Annually, 1.2 million adolescents die prematurely due to preventable or treatable causes, while many more suffer from poor health and disability. A high share of the global mortality and morbidity burden in adolescence occurs in Sub-Saharan Africa (SSA). Adolescence is also a critical stage of life when important physical, cognitive and social developments take place, and critical behaviors related to diet, exercise, alcohol and tobacco use, violence and sexual behavior are developed. These developments and behaviors determine and shape behaviors well into adulthood and, with it, long- term health outcomes. Improving adolescent health, therefore, is paramount for achieving the Sustainable Development Goals and creating healthy societies.

DASH brings together researchers working in population health and epidemiology, public health, health economics, health systems research, implementation science, design research, and intervention and policy evaluation from seven countries in SSA – Burkina Faso, Ethiopia, Ghana, Nigeria, South Africa, Tanzania, Uganda – and Germany (Figure 1). The DASH collaboration builds upon an established research network on adolescent health in SSA. The overarching and long- term goal for DASH is to boost adolescent health in SAA through rigorous population-based intervention and policy research. In pursuit of this goal, we have designed the following 5 specific research objectives, which will be addressed in 6 Research Tasks (RTs):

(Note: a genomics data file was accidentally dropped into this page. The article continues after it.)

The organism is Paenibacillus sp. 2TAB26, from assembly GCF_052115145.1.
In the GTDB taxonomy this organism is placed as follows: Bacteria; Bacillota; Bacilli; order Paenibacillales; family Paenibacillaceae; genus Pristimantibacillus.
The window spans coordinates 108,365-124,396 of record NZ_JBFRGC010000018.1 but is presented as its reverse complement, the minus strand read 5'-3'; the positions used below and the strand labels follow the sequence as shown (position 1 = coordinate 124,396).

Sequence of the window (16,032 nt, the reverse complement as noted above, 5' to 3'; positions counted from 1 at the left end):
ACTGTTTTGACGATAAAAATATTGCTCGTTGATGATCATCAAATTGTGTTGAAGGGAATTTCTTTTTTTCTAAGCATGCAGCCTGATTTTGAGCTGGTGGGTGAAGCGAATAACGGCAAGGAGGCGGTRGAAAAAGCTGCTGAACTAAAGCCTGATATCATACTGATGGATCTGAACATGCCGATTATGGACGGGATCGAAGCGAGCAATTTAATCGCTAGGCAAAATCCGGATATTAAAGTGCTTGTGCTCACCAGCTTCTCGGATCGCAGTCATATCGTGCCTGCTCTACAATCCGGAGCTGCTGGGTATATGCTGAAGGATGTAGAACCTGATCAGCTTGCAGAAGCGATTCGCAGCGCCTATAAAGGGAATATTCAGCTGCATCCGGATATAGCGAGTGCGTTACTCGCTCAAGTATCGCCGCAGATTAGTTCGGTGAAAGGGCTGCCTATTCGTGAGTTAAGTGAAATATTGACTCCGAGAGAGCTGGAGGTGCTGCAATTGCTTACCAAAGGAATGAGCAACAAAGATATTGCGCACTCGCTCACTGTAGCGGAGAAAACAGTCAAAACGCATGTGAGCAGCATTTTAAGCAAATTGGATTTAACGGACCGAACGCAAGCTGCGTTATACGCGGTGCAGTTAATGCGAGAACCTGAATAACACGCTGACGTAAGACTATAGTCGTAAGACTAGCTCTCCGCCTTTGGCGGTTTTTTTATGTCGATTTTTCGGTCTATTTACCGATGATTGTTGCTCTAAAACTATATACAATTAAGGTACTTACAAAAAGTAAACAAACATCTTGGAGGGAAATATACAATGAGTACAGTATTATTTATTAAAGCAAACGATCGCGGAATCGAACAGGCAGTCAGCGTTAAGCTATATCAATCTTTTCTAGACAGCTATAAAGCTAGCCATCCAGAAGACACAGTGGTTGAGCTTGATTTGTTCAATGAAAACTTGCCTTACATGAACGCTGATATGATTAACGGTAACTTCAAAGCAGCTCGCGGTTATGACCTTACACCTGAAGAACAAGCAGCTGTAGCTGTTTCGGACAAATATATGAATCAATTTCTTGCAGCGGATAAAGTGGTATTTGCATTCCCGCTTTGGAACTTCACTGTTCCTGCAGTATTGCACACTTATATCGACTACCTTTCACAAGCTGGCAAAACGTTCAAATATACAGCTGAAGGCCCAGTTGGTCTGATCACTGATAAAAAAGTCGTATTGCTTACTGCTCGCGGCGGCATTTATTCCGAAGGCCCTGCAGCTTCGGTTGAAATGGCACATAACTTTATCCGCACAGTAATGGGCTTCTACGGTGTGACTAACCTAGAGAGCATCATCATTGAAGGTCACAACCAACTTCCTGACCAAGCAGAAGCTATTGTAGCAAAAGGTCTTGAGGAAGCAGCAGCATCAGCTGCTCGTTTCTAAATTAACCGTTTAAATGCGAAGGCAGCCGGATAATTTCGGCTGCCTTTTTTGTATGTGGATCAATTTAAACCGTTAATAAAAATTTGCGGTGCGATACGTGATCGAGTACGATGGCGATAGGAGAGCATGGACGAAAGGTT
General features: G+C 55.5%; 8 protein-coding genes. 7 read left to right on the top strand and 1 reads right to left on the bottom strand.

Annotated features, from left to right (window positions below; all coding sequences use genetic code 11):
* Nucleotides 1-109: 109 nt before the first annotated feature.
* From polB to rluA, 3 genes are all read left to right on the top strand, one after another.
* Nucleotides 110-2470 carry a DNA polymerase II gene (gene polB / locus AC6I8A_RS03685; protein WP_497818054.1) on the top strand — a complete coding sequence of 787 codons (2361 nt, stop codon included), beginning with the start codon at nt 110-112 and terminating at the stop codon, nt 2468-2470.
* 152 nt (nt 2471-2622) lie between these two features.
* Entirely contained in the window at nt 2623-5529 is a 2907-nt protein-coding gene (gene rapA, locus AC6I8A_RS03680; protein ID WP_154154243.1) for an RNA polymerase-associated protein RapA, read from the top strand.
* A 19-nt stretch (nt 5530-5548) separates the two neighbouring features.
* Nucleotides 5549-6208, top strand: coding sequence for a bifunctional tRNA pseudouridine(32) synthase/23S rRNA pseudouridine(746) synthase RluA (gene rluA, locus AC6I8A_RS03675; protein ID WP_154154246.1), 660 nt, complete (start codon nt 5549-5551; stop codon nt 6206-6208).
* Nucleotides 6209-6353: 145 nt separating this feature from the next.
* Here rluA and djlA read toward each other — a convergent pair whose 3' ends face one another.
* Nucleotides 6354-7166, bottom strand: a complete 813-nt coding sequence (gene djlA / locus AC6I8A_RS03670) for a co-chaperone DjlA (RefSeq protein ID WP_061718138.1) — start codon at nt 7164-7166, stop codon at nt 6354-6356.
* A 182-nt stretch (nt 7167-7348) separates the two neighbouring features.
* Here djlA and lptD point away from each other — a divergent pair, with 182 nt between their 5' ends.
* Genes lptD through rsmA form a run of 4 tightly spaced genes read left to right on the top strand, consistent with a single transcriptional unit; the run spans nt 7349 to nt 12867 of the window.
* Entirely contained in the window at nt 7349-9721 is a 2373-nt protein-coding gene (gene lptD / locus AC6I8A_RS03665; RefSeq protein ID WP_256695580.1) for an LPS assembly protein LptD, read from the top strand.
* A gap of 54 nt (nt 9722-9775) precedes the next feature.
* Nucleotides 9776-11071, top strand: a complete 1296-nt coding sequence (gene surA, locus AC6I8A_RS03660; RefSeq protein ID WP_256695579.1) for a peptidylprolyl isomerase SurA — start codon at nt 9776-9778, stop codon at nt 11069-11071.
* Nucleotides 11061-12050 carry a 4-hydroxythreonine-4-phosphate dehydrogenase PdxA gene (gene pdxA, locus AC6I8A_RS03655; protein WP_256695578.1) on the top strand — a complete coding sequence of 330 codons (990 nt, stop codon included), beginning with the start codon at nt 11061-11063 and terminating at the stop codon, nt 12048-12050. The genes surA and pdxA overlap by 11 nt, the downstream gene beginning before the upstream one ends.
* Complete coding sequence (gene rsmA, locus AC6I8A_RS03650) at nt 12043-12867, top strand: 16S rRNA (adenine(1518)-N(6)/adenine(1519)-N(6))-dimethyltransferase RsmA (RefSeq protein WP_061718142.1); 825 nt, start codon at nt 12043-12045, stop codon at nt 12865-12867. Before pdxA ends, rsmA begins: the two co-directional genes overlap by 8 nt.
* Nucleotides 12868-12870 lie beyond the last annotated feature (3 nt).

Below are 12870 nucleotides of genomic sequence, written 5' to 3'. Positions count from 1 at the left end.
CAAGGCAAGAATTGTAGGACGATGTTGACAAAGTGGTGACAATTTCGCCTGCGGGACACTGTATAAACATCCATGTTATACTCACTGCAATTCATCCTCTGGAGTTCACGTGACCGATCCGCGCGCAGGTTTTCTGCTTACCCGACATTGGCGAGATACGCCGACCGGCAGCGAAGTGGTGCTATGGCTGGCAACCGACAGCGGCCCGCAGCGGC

Objective 1: Determine the key health risk factors and intervention needs among adolescents in SSA, adding novel measurements to existing Health and Demographic Surveillance Systems (HDSS) (RT1)

Objective 2: Develop a methodological framework for researching adolescent health interventions in SSA comprising (i) collaborative design research, (ii) impact and process evaluation, (iii) transportability and adaptation studies for transfer of research results and interventions across communities and countries (RT2)

Objective 3: Locally design and pilot test adolescent health literacy and nudge interventions in the three domains of (i) nutrition & physical activity (RT3), (ii) sexual & reproductive health (RT4), and (iii) mental health & violence (RT5), using ideation and implementation methods from design research

Objective 4: Establish the effects, impacts and mechanisms of adolescent health literacy and nudge interventions on health knowledge and understanding, health behaviors and outcomes in SSA, targeting the three key adolescent health domains using randomized controlled trials (RCTs) nested within HDSS and mixed-methods performance evaluations. These home-based interventions will be delivered by community health workers (CHWs)

Objective 5: Establish the effects, impacts and mechanisms of key national and regional adolescent health policies in SSA in the three domains using policy mapping, quasi-experimental study designs and mixed-methods performance evaluations (RT6)


The key functions to address these objectives are to combine the efficient collection and use of relevant adolescent health data, and the employment of robust quantitative and qualitative methods with local domain-specific expert knowledge on the health domains nutrition & physical activity, sexual & reproductive health, and mental health & violence.


Duration: March 2023 to March 2028

Contact person: Christine Neumann (christine.neumann(at)uni-heidelberg.de)